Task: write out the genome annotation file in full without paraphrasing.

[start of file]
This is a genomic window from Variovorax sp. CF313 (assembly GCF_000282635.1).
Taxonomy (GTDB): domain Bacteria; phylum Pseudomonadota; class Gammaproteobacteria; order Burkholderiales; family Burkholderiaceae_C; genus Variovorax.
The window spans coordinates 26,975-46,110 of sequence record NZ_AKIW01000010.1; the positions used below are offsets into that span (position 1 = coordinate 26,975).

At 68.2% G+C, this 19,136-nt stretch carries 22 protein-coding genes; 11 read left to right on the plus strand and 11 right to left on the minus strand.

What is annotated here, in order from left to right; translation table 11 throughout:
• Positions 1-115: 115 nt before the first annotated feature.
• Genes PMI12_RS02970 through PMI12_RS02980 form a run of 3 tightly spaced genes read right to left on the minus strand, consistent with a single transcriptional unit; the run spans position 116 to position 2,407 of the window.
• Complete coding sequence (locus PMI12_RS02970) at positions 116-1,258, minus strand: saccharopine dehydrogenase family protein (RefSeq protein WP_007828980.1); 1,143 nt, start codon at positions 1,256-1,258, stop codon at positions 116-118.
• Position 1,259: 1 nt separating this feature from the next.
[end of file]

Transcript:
This is a genomic window from Variovorax sp. CF313 (assembly GCF_000282635.1).
Taxonomy (GTDB): domain Bacteria; phylum Pseudomonadota; class Gammaproteobacteria; order Burkholderiales; family Burkholderiaceae_C; genus Variovorax.
The window spans coordinates 26,975-46,110 of sequence record NZ_AKIW01000010.1; the positions used below are offsets into that span (position 1 = coordinate 26,975).

At 68.2% G+C, this 19,136-nt stretch carries 22 protein-coding genes; 11 read left to right on the plus strand and 11 right to left on the minus strand.

What is annotated here, in order from left to right; translation table 11 throughout:
• Positions 1-115: 115 nt before the first annotated feature.
• Genes PMI12_RS02970 through PMI12_RS02980 form a run of 3 tightly spaced genes read right to left on the minus strand, consistent with a single transcriptional unit; the run spans position 116 to position 2,407 of the window.
• Complete coding sequence (locus PMI12_RS02970) at positions 116-1,258, minus strand: saccharopine dehydrogenase family protein (RefSeq protein WP_007828980.1); 1,143 nt, start codon at positions 1,256-1,258, stop codon at positions 116-118.
• Position 1,259: 1 nt separating this feature from the next.